Combustible Celluloid
 
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With: Karl Urban, Olivia Thirlby, Lena Headey, Wood Harris, Jason Cope, Rakie Ayola, Warrick Grier
Written by: Alex Garland, based on the characters created by Carlos Ezquerra, John Wagner
Directed by: Pete Travis
MPAA Rating: R for strong bloody violence, language, drug use and some sexual content
Running Time: 95
Date: 07/11/2012
IMDB

Dredd 3D (2012)

3 Stars (out of 4)

Eyes on the High Rise

By Jeffrey M. Anderson

Both Dredd 3D and this year's earlier The Raid: Redemption are set in a high rise with the bad guy at the top, where every floor is more dangerous than the one before it. Fortunately, the two movies are different enough and enjoyable enough that they can exist side-by-side.

In the future, Judge Dredd (Karl Urban) works as law enforcement in Mega-City One; his job has been simplified, allowing him to kill anyone who is actually guilty. He is assigned to test out a new rookie judge, Anderson (Olivia Thirlby), to see if she has what it takes. On their first day, they enter a 200-story high rise to investigate a triple homicide. They find a possible killer (Wood Harris) and decide to take him in for questioning. However, the evil drug queen called "Ma-Ma" (Lena Headey) who runs the entire building shuts it down, preventing any escape, and then orders the occupants to kill the two judges. Will our heroes survive long enough to complete their mission?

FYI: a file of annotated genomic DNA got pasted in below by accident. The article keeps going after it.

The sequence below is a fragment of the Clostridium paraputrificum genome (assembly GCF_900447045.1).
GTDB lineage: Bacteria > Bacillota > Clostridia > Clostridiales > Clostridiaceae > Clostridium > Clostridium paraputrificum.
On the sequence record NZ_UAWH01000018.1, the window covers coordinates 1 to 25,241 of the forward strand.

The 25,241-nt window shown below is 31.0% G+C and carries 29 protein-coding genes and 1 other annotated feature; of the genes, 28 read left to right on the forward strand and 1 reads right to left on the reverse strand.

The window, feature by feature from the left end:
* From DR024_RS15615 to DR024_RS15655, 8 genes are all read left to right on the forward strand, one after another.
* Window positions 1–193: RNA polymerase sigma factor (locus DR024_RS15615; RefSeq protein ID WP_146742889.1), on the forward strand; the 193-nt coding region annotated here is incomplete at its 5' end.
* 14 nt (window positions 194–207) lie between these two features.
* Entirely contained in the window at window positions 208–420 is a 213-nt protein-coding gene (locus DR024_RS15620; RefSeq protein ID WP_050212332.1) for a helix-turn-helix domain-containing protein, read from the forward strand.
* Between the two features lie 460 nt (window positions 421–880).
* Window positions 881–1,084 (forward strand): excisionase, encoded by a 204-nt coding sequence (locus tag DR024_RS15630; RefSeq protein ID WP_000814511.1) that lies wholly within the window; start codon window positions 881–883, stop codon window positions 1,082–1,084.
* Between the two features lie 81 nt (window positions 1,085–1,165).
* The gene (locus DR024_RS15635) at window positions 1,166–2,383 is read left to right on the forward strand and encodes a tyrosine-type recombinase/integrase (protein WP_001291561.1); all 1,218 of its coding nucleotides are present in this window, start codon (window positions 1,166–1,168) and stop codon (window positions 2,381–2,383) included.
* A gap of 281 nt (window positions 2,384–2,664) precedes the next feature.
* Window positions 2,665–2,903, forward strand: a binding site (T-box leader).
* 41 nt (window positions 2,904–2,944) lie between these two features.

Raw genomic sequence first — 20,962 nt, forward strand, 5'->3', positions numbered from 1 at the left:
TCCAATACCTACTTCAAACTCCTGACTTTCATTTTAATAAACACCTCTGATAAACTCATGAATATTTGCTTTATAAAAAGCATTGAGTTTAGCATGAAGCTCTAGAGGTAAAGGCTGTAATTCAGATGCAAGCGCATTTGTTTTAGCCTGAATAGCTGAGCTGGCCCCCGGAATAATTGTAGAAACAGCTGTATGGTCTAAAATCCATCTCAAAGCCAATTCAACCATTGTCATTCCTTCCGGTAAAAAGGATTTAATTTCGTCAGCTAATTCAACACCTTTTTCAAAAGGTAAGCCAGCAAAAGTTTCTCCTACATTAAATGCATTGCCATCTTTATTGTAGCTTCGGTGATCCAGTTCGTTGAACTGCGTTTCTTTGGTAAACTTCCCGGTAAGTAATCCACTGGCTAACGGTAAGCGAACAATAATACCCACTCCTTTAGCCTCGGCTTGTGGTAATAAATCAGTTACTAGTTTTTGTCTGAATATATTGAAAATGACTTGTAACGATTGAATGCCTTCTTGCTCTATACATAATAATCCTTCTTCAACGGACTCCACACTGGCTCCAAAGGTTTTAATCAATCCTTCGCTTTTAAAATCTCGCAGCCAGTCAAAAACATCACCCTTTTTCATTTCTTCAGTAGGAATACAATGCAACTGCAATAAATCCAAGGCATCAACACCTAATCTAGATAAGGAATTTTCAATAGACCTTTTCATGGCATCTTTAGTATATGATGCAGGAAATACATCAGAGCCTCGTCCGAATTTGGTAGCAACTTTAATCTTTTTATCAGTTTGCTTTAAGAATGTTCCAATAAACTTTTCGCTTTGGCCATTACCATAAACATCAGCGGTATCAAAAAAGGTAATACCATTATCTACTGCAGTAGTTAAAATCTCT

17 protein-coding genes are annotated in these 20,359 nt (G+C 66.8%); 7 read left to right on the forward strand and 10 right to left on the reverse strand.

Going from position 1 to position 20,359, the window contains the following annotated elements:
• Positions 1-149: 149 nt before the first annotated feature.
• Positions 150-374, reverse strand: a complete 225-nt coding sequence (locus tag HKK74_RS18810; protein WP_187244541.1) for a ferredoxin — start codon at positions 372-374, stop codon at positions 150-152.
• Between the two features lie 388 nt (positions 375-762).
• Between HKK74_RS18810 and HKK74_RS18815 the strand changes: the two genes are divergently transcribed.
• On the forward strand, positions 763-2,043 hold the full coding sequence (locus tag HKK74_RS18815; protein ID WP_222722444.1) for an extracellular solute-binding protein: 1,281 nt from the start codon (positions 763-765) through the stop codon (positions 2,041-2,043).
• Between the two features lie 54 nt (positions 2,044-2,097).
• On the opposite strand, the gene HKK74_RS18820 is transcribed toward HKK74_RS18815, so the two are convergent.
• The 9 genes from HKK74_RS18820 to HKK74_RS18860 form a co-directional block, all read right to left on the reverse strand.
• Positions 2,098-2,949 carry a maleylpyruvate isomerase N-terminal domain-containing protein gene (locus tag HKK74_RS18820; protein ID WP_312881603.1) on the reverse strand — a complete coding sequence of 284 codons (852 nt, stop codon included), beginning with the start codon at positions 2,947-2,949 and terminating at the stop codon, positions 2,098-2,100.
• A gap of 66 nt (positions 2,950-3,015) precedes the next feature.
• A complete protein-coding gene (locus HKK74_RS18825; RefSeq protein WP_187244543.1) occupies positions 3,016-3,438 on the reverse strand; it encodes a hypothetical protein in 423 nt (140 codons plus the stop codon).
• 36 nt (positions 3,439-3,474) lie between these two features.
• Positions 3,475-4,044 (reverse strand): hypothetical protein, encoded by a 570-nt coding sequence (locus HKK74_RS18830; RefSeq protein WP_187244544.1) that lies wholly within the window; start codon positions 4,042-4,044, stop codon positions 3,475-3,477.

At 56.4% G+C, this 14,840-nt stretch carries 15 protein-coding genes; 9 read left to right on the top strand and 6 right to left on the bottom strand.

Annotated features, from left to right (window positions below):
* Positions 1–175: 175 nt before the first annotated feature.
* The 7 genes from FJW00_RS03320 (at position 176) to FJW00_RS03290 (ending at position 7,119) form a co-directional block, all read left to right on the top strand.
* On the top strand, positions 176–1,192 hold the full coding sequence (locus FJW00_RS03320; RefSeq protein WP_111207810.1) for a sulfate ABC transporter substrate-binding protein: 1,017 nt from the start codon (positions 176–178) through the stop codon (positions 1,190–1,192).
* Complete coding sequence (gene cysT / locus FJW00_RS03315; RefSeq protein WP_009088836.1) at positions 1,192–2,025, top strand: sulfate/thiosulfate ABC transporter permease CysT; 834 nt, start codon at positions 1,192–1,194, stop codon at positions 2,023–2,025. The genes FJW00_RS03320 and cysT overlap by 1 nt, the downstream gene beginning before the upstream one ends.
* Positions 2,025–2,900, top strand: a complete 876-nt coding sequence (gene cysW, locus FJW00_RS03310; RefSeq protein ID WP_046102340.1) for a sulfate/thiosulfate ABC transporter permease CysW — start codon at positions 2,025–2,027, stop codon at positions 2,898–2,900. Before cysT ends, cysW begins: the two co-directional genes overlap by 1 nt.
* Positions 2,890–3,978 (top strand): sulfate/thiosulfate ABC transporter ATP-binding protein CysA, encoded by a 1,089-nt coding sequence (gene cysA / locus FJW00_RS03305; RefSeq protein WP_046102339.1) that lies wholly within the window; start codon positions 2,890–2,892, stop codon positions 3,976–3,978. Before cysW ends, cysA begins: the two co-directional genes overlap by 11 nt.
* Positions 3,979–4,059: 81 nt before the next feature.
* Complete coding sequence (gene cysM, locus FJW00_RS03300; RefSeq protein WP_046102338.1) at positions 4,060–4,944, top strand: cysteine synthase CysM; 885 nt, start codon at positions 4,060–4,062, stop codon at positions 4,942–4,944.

Based on the popular comic book, Dredd 3D is extremely violent, but minimalist at the same time. No subplots, romances, or comic sidekicks get in the way of the pure action. Even Karl Urban, as Dredd, speaks only when necessary, and only in an emotionless murmur.

Director Pete Travis uses space well, and also incorporates an awesome production design, such as a skateboard ramp that hangs off from the side of the building several hundred feet up. The "Slo-mo" drug-trip sequences in particular are quite dazzling. Thankfully, even these flashier elements are all employed solely for the purpose of underlining and enhancing the action.

Overall, Dredd 3D is not as rich or as deep as The Dark Knight Rises or The Avengers, but it's good, solid comic book fun.

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